The Government this week announced that up to 300 inshore commercial fishing vessels will be fitted with on-board cameras by 2024, at a cost of $68m.
Minister for Oceans and Fisheries David Parker said: “On-board cameras will provide independent, accurate information about commercial fishing activity. That will provide greater certainty and more evidence on which to base decisions about policy and regulation, scientific research, and fisheries management.”
“Consumers increasingly consider the environment when taking decisions to buy seafood. On-board cameras will enhance New Zealand’s reputation as a trusted producer of premium and sustainable seafood.”
Officials are still preparing proposals on the details of the roll-out, including which fishing vessels will get cameras, where and when, as well as the level of industry contribution.
Parker said that when complete, cameras will record activity on vessels responsible for about 85% of the inshore catch by volume.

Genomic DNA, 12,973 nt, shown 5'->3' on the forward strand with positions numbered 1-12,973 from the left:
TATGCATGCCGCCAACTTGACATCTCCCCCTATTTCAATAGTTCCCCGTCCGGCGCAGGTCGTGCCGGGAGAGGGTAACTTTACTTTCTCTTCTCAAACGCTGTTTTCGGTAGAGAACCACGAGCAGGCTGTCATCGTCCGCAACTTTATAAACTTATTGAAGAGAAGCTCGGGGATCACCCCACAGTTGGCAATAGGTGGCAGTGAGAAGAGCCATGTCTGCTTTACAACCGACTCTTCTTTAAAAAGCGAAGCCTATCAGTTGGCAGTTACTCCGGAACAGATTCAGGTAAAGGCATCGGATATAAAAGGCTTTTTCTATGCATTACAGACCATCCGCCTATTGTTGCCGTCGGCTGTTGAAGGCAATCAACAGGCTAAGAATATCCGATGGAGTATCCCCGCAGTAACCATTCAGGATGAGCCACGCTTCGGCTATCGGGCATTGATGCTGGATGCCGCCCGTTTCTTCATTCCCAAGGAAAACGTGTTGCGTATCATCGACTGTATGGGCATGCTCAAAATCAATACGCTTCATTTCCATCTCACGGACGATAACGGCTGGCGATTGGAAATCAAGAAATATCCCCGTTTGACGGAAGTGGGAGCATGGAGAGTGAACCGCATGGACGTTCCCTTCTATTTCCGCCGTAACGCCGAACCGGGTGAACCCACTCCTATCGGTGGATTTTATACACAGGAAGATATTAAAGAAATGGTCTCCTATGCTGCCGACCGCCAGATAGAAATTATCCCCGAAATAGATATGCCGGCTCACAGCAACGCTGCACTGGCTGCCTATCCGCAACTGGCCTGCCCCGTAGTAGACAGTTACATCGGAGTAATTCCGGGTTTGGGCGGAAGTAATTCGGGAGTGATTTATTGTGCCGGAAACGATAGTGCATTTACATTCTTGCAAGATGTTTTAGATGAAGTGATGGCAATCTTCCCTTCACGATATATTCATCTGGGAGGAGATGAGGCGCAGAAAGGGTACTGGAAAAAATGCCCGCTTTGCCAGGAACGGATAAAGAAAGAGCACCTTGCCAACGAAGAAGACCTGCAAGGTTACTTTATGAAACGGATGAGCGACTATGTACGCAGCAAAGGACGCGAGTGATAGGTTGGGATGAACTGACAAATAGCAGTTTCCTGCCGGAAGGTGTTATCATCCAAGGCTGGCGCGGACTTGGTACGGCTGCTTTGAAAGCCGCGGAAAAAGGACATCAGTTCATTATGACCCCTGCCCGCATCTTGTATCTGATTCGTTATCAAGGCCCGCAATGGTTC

Environmentalists gave the move a mixed response.
The Green Party’s Eugenie Sage responded: “The Government’s restatement of its 2019 commitment to cameras and confirming funding is useful, but 2024 is a long time away and we’ve had many years of delays already. We need to recognise the urgency of the situation and get cameras on the fleet now.
“If the Government is going to subsidise the industry by paying a substantial part of the now $68 million estimated cost, then the funding model should be designed to incentivise rapid uptake. This needs to be sooner than 2024.
“Cameras on boats are a critical tool to ensure accurate reporting of catch and bycatch. They are needed now.”
Forest & Bird was more upbeat. “It’s been a long time coming, and has taken a ground swell of public pressure but we’ve finally achieved what will be a transformative practice for our fishing industry,” says Forest & Bird Chief Executive Kevin Hague.
“We’re pleased the Government has adopted an approach of prioritising fishing methods and places that put wildlife in danger. Once the inshore fleet has cameras, the rest of the fishing fleet will need to follow,” he added.